Religious and Secular Humanism: What's the Difference? (Specialist Subsection: Religious vs. Secular Humanism)
Price, Robert M., Free Inquiry
Is humanism an alternative to religion, or an alternative kind of religion? It is easy to find committed humanists who'll give either answer. Those who call it a religion define the word religion broadly, as tantamount to any dedicated philosophy of life. Those who think humanism is not a religion would rather say simply that they embrace humanism as a philosophy instead, since they associate religion with the super-naturalist claims most traditional religions make. This is ultimately a semantic argument, and both usages make sense. But the debate over whether humanism is a religion threatens to obscure a more interesting issue, namely whether there is such a thing as religious humanism alongside and distinguishable from secular humanism. Some would say there is no difference between secular and religious humanism, so long as one practices one's humanism, pardon the expression, "religiously." I would disagree. In fact, there is much to religious humanism that secular humanists do not share--and vice versa.
THE SON OF MAN
Some among the ancient Gnostics, those great spinners of mystical, allegorical mythologies, had a name for the Ultimate Godhead. They called it "Man" (Anthropos, human being). This is a very old idea, rooted in the Upanishads where the world springs into being from the self-sacrifice of the Primal Man, Purusha, whose name is also one of the words for "soul." What a breathtaking myth! What a powerful image! Let me suggest that the Gnostic myth implies something about what distinguishes religious from secular humanism, namely, a belief in the divinity of human nature. Such belief may not be a necessary condition for religious humanism, but it seems to me a sufficient one. That is, if you believe human nature deserves the epithet "divine," you qualify as other (or, if you prefer, more) than a secular humanist.
I think of Ludwig Feuerbach and his relentless hermeneutic of suspicion. Feuerbach held that theologians are correct when they say we can discern the divine attributes. They are right to believe in such things as divine love, justice, mercy, sagacity--even in eternal life and omniscience. Theologians are merely wrong in ascribing these to some divine person beyond humanity. On this argument the grandeur of human nature, of the human race collectively, truly is divine. It is also a terrific burden to bear. Our problem is that we shirk the burden of our own divine greatness. We create the devil as the scapegoat for the evil that we do, both trivial and titanic; and we create God as a paradoxical scapegoat to take the burden of our righteousness--we don't want responsibility for either! Feuerbach said he knew his readers would consider him an atheist for denying the existence of God, but he riposted that he was the genuine believer, because he revered true divinity where it was really to be found--in the human breast, or in humanity as a whole. Feuerbach thought that conventional theists, by contrast, were unbelievers or idolaters, erecting for themselves a false God instead of the real divinity within them.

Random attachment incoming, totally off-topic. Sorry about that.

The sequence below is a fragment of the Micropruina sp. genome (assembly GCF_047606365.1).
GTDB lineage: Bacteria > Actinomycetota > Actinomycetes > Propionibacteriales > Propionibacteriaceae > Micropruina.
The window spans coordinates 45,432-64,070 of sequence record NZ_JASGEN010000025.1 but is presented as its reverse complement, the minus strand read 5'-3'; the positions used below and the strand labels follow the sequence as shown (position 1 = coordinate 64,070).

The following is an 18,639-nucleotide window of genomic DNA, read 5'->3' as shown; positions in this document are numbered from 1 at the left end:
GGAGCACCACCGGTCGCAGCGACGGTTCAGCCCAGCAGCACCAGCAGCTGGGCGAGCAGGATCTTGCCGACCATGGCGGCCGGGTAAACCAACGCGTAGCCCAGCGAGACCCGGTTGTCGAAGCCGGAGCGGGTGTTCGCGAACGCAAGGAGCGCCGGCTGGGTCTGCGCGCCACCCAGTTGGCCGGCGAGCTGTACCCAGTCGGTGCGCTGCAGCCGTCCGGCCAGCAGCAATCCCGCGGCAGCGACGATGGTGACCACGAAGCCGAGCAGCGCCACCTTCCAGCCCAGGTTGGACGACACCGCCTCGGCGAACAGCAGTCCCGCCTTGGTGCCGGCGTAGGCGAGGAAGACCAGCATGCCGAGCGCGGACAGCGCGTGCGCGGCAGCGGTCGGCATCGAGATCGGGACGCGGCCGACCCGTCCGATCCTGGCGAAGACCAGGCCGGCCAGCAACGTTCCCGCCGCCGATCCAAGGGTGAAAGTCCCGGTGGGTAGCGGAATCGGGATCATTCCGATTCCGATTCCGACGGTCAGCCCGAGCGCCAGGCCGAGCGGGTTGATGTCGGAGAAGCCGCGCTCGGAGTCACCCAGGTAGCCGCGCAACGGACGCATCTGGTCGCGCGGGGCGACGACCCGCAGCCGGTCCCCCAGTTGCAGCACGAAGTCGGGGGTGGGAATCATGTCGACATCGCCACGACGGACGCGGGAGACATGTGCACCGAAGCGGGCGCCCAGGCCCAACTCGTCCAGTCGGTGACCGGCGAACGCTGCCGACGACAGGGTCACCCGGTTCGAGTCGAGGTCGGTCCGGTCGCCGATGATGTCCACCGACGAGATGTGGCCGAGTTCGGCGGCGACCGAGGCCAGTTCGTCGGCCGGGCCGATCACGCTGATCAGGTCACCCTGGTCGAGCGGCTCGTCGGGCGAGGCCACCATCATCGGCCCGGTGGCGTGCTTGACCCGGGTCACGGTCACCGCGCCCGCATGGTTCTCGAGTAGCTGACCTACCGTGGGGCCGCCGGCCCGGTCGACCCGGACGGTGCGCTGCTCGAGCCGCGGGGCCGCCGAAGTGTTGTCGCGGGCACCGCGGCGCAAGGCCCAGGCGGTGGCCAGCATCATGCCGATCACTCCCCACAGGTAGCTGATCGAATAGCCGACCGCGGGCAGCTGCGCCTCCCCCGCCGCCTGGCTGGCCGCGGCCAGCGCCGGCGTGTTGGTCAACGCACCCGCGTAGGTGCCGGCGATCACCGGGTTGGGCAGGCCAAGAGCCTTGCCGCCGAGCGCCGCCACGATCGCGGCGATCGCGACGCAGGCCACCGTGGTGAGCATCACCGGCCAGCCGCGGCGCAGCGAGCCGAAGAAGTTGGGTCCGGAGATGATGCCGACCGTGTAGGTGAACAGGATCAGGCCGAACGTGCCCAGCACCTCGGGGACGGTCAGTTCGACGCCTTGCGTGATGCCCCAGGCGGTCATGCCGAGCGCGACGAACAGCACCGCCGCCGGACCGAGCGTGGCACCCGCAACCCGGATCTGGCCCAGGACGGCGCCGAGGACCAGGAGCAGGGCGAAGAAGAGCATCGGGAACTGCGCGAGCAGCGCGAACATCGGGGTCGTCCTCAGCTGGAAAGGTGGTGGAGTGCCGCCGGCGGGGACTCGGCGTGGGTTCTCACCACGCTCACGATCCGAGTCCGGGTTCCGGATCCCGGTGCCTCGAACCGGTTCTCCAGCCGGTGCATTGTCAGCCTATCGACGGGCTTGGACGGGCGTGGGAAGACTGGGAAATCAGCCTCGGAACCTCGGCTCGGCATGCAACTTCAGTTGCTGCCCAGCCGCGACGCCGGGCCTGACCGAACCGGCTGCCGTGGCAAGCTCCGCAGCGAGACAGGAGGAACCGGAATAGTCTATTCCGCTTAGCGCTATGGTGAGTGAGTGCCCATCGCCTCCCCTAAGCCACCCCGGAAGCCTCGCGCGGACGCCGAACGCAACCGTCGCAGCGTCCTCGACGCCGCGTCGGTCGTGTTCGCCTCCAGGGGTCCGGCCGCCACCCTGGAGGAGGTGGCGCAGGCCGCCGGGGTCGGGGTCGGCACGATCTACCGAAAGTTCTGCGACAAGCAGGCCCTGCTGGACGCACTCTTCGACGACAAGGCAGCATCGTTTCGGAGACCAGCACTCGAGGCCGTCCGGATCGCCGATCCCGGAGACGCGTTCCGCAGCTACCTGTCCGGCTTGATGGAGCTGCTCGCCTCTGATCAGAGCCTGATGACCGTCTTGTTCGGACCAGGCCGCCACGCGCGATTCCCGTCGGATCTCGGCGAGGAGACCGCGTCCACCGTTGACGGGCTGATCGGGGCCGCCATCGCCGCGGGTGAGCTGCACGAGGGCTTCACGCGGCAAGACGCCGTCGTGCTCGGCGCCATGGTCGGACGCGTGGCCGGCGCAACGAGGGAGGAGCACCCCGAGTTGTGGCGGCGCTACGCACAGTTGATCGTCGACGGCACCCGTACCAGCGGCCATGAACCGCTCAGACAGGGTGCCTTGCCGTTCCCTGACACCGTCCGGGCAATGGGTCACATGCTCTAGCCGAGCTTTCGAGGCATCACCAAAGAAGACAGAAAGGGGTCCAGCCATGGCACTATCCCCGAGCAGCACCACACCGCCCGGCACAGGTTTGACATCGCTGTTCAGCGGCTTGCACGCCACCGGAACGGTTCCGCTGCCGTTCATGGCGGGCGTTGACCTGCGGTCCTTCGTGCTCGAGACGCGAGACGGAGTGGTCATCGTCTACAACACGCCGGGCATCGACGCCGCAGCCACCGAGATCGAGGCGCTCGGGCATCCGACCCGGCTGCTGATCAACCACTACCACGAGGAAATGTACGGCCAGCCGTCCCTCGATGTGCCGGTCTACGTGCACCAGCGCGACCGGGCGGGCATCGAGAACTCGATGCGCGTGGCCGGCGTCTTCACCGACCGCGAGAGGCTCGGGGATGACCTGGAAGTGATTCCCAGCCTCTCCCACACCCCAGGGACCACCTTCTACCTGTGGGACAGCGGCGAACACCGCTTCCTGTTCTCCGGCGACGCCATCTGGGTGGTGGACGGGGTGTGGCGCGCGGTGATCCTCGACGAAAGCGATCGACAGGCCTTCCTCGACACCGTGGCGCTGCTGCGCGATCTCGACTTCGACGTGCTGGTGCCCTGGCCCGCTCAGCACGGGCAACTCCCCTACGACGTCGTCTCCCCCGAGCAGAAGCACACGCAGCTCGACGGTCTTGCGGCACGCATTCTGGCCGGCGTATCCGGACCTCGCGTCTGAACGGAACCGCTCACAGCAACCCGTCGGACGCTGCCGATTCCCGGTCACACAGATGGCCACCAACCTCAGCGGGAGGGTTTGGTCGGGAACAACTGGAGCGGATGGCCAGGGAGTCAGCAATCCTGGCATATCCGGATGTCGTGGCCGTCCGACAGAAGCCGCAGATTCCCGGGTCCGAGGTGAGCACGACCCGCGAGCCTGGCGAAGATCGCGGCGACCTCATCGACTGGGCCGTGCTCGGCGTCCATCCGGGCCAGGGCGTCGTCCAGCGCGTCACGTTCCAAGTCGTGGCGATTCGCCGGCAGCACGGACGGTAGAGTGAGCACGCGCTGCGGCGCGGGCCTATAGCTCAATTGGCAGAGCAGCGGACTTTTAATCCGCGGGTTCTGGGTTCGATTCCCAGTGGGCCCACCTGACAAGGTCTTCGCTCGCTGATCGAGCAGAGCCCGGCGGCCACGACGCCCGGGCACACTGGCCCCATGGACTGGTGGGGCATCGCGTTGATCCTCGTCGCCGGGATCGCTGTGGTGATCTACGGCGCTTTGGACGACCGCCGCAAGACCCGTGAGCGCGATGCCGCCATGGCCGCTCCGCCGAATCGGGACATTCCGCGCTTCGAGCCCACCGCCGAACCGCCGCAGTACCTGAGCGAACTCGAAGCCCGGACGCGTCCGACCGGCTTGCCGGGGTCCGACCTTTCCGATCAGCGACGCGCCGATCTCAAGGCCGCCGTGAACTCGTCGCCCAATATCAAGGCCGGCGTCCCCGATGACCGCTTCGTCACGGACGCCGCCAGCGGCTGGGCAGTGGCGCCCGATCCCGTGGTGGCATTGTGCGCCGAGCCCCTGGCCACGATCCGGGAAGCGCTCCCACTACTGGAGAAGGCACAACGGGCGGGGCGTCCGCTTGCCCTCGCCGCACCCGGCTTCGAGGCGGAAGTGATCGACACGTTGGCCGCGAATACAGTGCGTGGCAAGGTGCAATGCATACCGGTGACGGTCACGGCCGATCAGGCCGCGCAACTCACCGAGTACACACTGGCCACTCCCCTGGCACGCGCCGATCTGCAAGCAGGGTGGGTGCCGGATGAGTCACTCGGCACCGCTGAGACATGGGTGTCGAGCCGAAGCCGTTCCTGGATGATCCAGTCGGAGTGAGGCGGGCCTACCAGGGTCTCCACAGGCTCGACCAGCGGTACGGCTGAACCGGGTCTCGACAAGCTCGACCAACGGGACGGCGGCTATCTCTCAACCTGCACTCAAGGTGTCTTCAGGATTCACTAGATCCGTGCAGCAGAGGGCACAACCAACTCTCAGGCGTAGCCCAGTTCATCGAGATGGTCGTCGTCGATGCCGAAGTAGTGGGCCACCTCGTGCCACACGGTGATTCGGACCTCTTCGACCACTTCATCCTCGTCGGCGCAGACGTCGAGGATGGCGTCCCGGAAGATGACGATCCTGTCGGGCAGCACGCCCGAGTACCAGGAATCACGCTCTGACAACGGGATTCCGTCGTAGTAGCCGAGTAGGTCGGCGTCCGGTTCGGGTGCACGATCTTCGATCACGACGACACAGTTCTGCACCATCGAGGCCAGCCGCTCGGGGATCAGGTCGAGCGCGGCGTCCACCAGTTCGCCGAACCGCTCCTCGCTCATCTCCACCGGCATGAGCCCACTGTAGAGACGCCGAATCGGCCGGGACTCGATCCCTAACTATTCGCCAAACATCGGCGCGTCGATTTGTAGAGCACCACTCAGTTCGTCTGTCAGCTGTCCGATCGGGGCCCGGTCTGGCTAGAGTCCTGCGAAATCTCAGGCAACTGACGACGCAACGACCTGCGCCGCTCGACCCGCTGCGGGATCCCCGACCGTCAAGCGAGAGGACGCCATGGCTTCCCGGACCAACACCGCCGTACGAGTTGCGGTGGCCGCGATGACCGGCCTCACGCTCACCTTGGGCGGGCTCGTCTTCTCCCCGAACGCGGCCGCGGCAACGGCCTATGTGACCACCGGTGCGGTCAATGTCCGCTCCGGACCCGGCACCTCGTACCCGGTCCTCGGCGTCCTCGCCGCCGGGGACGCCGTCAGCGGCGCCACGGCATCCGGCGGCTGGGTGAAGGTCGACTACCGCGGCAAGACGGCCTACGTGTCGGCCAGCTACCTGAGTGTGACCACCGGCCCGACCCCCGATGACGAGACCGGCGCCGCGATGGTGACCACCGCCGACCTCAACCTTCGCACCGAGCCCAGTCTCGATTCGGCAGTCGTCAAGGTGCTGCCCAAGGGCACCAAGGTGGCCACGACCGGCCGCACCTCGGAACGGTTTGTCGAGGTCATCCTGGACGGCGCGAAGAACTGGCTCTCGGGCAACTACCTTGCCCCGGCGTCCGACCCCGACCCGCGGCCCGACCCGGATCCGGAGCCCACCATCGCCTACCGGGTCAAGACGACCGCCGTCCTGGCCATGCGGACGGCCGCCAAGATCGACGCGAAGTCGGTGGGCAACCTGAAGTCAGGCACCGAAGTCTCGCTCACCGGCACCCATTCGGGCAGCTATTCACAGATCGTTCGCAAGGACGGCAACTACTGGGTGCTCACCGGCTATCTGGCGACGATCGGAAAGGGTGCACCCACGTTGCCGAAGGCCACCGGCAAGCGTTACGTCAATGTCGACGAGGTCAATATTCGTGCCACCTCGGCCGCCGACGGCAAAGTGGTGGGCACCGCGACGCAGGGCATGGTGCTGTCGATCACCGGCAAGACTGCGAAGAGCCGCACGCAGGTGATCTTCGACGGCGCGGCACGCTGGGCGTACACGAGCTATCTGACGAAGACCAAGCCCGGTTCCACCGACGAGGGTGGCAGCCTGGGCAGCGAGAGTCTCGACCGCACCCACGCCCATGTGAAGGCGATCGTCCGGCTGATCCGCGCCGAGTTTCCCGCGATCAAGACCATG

That, it seems to me, is religious humanism. Of course, secular humanists also point to the surpassing greatness of human nature and human achievements. So what is the real difference? It comes down to two rather technical questions.
DIMENSIONS OF THE DIFFERENCE
First, are you a philosophical Idealist? Do you believe there is such a thing as capital D Divinity? Do you think calling human nature "divine" really adds anything to a description of it as "profound" or "impressive" or "venerable"? Or is "divine" just a metaphorical value judgment, as in "That dress looks divine"? If you're an Idealist and you believe there is an extra something beyond great impressiveness, a literal divinity, to human nature, you would certainly qualify as a religious humanist. But if to you "divine" is just a metaphor, then you are a secular humanist. …